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How to overcome procrastination

Reviewed by Robert Bogenberger, PhD

A man sits at his desk ignoring the computer and playing with a paper airplane

You know when you put off doing your taxes until the last minute? Or when you don’t clean your house until absolutely every surface is covered in clothes, dishes, and dust?

That’s what procrastination looks like. You know you need to get a task done, but you delay it because you think it’s unpleasant.

The problem is, putting things off doesn’t make them any more pleasant. More often than not, postponing tasks only makes them seem worse. You end up feeling stressed, rushed, overwhelmed, and sometimes regretful.

So how do you stop procrastinating? Follow these tips to help break the habit.

Change your internal dialogue

The way you talk to yourself can affect the way you focus on a task. If you constantly tell yourself “I’ll never get this done” or “This is just too much,” then you’re effectively declaring it isn’t worth the effort. You’re giving up before you even try.

To break the cycle, pay attention to when you fall into this pattern of negative self-talk and catch yourself before it spirals. This is the first necessary step before you can shift your internal dialogue from what you think you can’t do to what you think you can do.

Start by getting curious about a task in your to-do list. This will help you think about it from a more neutral perspective. Ask yourself, “How can I do this?” or “What do I need to know to get this done?”

Clarify your “why”

You might get so caught up in berating yourself that you forget what you’re trying to accomplish. The next time you find you’re putting off work, stop and remind yourself why that work is important. What are the benefits of getting it done?

For example, if you’ve been avoiding email all week, ask yourself what the upside would be of finally tackling it. You might make real progress on a project or finally get closure on a frustrating situation.

Once you know your “why,” you can use it as motivation to power through the work. It’s often much easier to get something done when you know it’ll lead to a concrete benefit.

Lean into the discomfort

Taking on a task you don’t want to do can seem impossibly hard. But when you finally get started, even if your mind keeps trying to resist, it will gradually feel easier.

That’s not to say the task will actually become easier. It’ll just feel that way because your brain will start to associate it with a sense of pleasure or reward. This doesn’t necessarily happen every time, but it happens more often than you’d expect.

Psychologists call this phenomenon “habituation,” and it takes place when your brain adapts to hard work so it doesn’t respond as strongly. As a result, you experience less resistance over time, meaning it takes even less effort to continue working on the task.

Break it down

Tasks can seem daunting when you think about them as a whole, but when you break them down into smaller parts, they’ll feel much more manageable. This can help reduce stress and make your work seem like less of an uphill battle.

Let’s say you need to clean the house before your family comes to visit. Instead of trying to tackle the whole thing at once, divide the process into chunks. For example, start with the kitchen on Monday, dust on Tuesday, vacuum on Wednesday, organize the guest room on Thursday, and do laundry on Friday.

Focusing on one smaller task at a time can help prevent you from getting overwhelmed. This means you’re less likely to shut down and quit before you’ve even begun.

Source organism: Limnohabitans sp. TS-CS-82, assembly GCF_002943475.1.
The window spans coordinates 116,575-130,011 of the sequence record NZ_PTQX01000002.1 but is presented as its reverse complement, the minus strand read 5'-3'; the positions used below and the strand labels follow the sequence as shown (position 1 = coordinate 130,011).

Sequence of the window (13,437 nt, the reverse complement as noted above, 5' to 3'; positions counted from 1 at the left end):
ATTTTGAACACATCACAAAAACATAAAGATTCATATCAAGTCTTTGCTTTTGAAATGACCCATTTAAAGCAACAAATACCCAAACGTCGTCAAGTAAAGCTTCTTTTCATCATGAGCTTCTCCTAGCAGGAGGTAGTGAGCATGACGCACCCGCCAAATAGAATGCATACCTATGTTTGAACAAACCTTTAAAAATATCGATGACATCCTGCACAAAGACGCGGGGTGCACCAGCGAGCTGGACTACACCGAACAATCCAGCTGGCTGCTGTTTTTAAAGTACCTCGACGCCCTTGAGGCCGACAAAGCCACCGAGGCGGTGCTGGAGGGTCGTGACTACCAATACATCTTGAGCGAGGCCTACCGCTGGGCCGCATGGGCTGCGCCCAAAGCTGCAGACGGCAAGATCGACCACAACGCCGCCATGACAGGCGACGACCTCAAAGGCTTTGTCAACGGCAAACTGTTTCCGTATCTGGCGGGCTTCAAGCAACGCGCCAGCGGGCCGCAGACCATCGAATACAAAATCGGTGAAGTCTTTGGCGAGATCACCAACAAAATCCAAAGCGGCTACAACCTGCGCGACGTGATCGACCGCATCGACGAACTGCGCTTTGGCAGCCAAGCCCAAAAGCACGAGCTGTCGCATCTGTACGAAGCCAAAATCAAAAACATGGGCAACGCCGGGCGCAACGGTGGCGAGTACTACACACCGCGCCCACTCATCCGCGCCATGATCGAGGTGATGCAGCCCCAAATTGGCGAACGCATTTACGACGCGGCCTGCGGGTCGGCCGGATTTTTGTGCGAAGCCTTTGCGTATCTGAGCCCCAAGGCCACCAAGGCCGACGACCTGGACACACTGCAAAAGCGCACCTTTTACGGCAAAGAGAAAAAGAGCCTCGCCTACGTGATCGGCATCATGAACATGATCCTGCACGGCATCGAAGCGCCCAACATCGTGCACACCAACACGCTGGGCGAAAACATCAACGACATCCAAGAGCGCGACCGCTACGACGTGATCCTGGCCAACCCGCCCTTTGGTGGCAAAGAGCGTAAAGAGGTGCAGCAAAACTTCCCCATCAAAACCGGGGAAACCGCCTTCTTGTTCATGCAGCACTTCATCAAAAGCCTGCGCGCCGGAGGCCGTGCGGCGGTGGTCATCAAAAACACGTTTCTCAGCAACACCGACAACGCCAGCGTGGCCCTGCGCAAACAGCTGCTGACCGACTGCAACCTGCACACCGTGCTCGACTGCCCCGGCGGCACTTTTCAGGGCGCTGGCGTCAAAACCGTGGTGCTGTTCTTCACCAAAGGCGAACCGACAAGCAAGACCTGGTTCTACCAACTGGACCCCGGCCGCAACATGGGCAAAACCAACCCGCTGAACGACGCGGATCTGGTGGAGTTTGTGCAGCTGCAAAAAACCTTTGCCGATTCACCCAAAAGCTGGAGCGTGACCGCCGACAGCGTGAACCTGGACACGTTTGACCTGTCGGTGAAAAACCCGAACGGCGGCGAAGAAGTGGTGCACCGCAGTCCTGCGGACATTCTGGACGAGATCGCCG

Focus on progress, not perfection

You might think that if you can’t do a job perfectly, why bother at all?

The solution is to get better at being realistic. Trying to do everything perfectly adds a lot of pressure that can lead to anxiety and stress. It can also make tasks take much longer than necessary because you go back and forth in an attempt to get every detail just right.

Next time you gear up for a task, ask yourself, “How well done does this need to be in order to have been worth doing?” Remember: Perfection isn’t real. It’s okay to do an adequate job and let a few details slide. As long as you’re moving forward, that’s what counts.

Incorporate small rewards

Rewarding yourself for completing a task can help strengthen the association between working and feeling good, which can make it easier to get started in the first place. Small rewards work best because they’re easy to plan and don’t take as much time to earn. Something as simple as a favorite snack or a short break afterward can be enough.

It may help to think about physical rewards as second in importance to emotional rewards. If you feel yourself getting bogged down by procrastination and resistance, remind yourself what you’re working for and how good it’ll feel to complete the task.

What if you’re still procrastinating?

Sometimes a little support from other people can go a long way. Consider talking with a friend or family member about your procrastination. Maybe some accountability will help, or maybe someone else can take on a portion of the work so you don’t feel as stretched.

If you continue to struggle with procrastination after trying these strategies and getting support from loved ones, there may be something else going on. Talking with a therapist can help you uncover what’s contributing to your procrastination and how to manage it more effectively.

About the author

Elise Burley is a member of the editorial team. She has more than a decade of professional experience writing and editing on a variety of health topics, including for several health-related e-commerce businesses, media publications, and licensed professionals. When she’s not working, she’s usually practicing yoga or off the grid somewhere on her latest canoe camping adventure.